Planck 2013 results. XXVII. Doppler boosting of the CMB: Eppur si muove

@article{Aghanim2013Planck2R,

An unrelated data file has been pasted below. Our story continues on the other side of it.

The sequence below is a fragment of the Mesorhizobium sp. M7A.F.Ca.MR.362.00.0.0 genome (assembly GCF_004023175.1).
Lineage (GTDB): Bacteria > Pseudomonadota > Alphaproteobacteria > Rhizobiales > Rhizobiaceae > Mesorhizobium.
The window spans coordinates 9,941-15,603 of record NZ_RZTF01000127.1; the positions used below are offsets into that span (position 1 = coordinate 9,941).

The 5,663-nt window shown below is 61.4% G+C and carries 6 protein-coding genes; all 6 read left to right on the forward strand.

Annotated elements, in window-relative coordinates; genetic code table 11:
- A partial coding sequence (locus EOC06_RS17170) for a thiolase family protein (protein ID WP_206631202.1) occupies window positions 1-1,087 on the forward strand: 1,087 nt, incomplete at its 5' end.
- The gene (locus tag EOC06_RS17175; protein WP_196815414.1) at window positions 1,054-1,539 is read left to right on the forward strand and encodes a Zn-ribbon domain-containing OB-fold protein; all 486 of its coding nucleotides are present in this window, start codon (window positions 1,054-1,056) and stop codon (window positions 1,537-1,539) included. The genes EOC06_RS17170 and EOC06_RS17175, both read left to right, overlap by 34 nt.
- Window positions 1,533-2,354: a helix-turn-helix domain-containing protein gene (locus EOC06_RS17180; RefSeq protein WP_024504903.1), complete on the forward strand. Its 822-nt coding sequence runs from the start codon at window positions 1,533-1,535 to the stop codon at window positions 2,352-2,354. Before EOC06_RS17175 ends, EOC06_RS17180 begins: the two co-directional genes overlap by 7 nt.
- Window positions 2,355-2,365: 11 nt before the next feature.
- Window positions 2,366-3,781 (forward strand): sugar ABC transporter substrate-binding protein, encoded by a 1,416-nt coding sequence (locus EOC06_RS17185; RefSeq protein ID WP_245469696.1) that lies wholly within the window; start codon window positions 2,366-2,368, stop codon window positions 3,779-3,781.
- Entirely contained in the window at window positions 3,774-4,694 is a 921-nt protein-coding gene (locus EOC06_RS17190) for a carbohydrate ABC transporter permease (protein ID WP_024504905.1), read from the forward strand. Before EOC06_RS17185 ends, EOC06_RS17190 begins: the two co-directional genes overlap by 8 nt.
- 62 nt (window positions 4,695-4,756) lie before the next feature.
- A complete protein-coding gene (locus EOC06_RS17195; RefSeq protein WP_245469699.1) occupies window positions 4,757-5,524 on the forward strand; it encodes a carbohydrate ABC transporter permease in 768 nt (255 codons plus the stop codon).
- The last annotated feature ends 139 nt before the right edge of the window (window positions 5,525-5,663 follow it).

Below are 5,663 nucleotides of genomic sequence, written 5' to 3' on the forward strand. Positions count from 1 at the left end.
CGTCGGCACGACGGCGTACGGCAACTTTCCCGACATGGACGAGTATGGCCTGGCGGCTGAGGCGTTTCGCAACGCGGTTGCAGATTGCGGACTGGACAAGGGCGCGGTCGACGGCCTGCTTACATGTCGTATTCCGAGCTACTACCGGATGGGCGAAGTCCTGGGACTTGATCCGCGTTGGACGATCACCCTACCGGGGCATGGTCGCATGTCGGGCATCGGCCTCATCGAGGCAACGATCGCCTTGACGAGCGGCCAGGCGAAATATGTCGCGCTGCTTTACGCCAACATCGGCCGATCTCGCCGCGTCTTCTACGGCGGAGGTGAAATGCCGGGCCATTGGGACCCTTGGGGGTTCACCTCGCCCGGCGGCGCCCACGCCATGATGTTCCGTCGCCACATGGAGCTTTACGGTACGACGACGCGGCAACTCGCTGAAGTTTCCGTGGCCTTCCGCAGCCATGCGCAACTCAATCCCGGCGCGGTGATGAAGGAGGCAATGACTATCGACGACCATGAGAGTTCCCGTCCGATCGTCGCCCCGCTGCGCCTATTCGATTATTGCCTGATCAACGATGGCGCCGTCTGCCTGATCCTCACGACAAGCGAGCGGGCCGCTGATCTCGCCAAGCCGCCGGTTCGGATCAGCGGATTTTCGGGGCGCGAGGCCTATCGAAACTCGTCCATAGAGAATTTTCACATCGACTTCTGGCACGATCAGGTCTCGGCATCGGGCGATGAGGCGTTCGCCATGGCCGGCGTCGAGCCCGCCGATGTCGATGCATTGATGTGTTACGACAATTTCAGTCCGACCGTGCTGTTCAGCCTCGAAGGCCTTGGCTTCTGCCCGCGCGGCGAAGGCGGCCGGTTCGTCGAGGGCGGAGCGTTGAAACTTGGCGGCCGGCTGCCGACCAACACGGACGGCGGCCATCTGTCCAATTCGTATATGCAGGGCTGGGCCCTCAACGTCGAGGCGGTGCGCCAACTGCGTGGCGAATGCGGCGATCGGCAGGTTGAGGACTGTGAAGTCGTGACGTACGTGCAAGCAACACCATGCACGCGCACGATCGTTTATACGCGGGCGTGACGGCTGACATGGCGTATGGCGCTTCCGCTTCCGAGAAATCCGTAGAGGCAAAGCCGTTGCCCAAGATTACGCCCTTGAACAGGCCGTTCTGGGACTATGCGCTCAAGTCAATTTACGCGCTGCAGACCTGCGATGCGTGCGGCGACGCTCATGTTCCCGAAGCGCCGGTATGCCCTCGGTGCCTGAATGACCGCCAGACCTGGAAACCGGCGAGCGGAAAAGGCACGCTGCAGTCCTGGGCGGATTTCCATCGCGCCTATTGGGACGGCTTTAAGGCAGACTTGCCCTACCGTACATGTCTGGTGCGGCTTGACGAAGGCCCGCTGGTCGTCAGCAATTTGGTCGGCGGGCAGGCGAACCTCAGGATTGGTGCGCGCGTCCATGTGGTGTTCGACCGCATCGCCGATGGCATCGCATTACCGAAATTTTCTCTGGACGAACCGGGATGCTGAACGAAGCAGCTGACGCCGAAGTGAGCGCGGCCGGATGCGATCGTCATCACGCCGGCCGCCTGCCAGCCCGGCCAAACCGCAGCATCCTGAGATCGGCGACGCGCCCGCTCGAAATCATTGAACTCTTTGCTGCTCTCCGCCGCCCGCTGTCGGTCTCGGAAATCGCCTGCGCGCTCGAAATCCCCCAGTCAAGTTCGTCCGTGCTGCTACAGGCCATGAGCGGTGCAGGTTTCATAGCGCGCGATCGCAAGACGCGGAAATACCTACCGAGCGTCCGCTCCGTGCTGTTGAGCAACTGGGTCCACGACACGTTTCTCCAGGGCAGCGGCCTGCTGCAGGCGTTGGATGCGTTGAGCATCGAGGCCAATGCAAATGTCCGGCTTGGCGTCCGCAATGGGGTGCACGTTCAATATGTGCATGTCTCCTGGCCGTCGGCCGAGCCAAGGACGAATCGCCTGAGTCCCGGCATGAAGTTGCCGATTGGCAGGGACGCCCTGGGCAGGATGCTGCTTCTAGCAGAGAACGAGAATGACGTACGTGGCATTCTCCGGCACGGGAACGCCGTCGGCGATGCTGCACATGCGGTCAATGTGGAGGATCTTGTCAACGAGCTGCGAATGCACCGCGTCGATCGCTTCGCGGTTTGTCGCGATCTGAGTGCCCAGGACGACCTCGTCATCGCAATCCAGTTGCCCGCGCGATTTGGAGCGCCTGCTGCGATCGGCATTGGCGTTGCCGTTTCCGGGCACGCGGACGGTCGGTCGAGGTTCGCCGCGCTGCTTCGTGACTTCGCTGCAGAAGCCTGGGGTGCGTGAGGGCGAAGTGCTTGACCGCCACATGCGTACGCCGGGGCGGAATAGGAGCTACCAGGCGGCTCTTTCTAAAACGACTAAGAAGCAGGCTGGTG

title={Planck 2013 results. XXVII. Doppler boosting of the CMB: Eppur si muove},